Mains Paper 3: Economy | Mobilization of resources
From the UPSC perspective, the following things are important:
Prelims level: Direct taxes- types and trends
Mains level: India’s rising middle class and its impact on tax collections
Widening tax base
Most citizens pay direct taxes in successful democracies, but not so in India—partly because of high levels of poverty but also because of rampant tax evasion
Finance minister predicted earlier this month that India can have around 120 million taxpayers as more Indians become part of the formal economy
The number of people filing income tax returns in the current assessment year is already at around 60 million, or 50% higher than the previous year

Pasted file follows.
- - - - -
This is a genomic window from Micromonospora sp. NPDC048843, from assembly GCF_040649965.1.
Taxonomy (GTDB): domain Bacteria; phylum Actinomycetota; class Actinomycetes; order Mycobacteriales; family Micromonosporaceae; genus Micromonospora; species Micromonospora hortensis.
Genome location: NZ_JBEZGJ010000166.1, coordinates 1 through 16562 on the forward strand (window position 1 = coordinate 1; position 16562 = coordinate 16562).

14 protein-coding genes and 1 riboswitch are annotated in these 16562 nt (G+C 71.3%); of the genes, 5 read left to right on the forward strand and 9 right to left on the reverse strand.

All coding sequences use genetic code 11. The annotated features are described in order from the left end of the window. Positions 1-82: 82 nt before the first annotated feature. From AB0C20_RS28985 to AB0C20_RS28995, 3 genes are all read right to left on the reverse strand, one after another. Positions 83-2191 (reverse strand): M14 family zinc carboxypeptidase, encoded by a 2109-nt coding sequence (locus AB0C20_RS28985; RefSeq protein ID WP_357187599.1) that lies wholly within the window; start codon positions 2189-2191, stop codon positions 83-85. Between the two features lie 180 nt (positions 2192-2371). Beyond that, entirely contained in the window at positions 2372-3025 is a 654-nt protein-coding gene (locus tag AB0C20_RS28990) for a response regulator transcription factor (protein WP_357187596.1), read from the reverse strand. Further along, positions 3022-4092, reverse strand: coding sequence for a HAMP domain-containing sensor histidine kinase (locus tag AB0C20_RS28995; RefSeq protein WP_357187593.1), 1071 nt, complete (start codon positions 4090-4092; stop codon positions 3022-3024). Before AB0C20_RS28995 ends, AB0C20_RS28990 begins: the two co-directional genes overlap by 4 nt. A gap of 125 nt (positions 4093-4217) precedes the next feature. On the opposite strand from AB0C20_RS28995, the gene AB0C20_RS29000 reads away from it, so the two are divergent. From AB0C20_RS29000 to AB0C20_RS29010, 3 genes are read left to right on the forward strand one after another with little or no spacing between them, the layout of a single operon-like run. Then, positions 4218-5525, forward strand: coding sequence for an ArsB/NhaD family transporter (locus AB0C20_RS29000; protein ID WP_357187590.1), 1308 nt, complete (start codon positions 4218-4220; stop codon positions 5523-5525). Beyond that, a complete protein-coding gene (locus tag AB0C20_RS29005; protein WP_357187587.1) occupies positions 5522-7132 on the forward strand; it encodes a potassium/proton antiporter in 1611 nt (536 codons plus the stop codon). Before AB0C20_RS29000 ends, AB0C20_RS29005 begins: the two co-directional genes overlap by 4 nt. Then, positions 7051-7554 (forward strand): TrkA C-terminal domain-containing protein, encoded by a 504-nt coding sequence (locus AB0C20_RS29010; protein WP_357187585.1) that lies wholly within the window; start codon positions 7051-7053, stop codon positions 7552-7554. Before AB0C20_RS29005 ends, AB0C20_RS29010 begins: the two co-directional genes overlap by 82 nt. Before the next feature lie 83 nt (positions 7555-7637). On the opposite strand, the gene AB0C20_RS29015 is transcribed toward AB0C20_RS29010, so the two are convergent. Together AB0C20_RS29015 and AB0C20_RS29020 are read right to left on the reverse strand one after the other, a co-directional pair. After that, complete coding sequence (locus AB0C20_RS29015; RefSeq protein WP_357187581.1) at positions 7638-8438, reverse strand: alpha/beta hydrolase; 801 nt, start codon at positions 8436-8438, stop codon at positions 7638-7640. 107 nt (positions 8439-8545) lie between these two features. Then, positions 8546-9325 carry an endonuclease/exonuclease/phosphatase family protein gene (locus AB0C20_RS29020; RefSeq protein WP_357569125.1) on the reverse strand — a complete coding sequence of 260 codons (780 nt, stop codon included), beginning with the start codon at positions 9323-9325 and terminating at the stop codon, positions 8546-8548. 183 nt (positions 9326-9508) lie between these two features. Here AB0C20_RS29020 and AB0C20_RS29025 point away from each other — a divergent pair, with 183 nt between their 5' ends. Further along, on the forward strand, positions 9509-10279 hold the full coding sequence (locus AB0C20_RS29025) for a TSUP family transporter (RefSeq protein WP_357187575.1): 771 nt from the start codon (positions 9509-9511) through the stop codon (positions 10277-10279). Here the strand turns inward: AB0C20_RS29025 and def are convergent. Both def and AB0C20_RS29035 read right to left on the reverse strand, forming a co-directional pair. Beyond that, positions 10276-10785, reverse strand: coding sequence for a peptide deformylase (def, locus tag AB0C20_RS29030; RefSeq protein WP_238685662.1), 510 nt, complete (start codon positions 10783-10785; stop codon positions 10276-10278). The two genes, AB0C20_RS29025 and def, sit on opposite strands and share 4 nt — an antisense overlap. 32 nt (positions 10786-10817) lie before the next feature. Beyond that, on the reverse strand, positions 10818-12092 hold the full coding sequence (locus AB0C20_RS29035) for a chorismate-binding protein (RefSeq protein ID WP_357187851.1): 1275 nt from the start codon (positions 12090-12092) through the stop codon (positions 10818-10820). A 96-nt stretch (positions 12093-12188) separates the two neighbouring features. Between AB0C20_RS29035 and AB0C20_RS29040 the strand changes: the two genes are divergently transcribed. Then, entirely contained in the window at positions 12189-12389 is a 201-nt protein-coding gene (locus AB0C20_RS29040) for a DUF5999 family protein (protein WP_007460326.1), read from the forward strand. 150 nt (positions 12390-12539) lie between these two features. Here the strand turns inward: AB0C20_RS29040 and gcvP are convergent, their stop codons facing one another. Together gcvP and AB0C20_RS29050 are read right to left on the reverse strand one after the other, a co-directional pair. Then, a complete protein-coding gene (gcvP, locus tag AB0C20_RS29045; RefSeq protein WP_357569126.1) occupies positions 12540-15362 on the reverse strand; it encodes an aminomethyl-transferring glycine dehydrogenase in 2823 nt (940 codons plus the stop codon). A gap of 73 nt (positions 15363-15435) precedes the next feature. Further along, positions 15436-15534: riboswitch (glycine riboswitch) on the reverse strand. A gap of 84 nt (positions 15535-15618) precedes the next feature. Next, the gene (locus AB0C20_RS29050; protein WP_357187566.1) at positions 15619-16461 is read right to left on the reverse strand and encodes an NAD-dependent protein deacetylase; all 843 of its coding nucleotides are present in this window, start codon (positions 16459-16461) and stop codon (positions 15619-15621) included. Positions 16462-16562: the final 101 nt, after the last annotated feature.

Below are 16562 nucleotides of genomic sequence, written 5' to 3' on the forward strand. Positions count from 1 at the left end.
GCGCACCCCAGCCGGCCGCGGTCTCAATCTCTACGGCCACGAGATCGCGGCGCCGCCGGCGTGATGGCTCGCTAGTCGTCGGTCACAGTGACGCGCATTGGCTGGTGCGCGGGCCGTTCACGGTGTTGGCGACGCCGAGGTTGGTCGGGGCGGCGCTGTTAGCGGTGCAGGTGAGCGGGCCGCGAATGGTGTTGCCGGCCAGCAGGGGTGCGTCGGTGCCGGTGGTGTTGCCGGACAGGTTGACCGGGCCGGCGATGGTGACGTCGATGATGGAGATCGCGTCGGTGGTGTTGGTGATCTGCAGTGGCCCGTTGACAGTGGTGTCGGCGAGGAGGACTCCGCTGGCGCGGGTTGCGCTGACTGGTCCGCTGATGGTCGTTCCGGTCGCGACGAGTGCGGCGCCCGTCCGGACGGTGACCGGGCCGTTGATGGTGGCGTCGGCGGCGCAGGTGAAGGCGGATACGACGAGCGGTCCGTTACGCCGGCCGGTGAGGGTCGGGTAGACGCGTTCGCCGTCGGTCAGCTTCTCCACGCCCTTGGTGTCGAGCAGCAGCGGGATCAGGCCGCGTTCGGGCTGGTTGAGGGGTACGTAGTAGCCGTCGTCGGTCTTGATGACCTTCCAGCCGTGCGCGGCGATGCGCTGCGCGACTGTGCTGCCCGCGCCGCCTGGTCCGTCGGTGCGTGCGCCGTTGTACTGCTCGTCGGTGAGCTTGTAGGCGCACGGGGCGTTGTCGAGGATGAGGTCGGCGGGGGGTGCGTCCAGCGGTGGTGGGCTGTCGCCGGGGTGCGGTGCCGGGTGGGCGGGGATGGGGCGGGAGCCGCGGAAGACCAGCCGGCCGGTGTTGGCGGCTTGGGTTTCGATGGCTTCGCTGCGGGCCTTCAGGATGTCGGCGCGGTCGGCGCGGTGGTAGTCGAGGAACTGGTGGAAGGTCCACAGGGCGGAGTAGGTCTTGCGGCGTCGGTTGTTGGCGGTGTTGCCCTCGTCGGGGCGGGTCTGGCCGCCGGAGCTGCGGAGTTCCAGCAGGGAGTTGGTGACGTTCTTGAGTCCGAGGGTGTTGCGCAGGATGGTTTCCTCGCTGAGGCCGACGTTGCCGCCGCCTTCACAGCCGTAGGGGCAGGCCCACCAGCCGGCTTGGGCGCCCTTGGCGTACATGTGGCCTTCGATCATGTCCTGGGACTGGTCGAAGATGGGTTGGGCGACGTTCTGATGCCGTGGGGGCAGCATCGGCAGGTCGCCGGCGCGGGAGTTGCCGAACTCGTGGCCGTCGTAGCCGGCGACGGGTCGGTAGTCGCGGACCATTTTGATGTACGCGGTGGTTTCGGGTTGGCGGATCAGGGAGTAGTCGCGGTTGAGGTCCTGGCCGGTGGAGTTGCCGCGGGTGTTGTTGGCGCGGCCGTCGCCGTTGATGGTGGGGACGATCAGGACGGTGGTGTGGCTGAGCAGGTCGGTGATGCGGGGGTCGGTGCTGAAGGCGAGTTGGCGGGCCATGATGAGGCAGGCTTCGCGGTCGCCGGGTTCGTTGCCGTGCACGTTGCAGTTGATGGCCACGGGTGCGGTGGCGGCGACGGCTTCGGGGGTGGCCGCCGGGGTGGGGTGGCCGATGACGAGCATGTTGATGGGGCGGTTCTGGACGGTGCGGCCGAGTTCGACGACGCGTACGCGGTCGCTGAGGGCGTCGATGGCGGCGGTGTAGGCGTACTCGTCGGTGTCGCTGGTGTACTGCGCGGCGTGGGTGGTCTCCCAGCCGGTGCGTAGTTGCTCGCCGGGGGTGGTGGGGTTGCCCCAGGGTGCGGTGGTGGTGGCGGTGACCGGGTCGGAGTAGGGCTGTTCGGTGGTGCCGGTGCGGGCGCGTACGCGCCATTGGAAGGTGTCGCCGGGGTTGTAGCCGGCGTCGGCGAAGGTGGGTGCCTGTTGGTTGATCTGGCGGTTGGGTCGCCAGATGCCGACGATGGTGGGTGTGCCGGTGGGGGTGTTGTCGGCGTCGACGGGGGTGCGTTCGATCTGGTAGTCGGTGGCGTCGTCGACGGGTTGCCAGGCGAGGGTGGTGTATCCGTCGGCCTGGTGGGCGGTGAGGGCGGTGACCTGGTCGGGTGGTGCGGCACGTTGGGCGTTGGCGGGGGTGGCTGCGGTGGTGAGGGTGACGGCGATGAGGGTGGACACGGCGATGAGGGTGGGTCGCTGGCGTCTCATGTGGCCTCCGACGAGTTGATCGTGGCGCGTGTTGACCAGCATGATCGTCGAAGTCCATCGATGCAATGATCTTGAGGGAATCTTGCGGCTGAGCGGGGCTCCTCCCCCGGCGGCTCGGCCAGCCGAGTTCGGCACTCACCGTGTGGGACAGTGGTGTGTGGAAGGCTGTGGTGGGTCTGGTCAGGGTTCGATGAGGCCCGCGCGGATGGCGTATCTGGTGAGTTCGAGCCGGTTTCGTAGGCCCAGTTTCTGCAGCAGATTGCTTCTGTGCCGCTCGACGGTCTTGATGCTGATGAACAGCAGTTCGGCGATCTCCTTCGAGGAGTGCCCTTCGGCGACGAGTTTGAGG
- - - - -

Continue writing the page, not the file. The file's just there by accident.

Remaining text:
The finance minister is thus predicting a doubling of the number of income taxpayers in the coming years
Will the number actually double?
India has around 250 million families, more than half of whom will anyway be outside the tax net either because they are farmers or they are too poor to pay taxes
That leaves around 125 million families that can potentially pay income tax
FM is implicitly suggesting that most Indians who should be paying taxes will be doing so soon, even if you adjust for the fact that many families will have more than one taxpayer
However, it is important to remember that a tax filing is not the same as a tax payment, and many Indians who file returns do not actually report any tax liabilities
Why the fiscal deepening of the Indian state is important now?
Neither faster economic growth nor foreign aid will suffice to end extreme poverty by 2030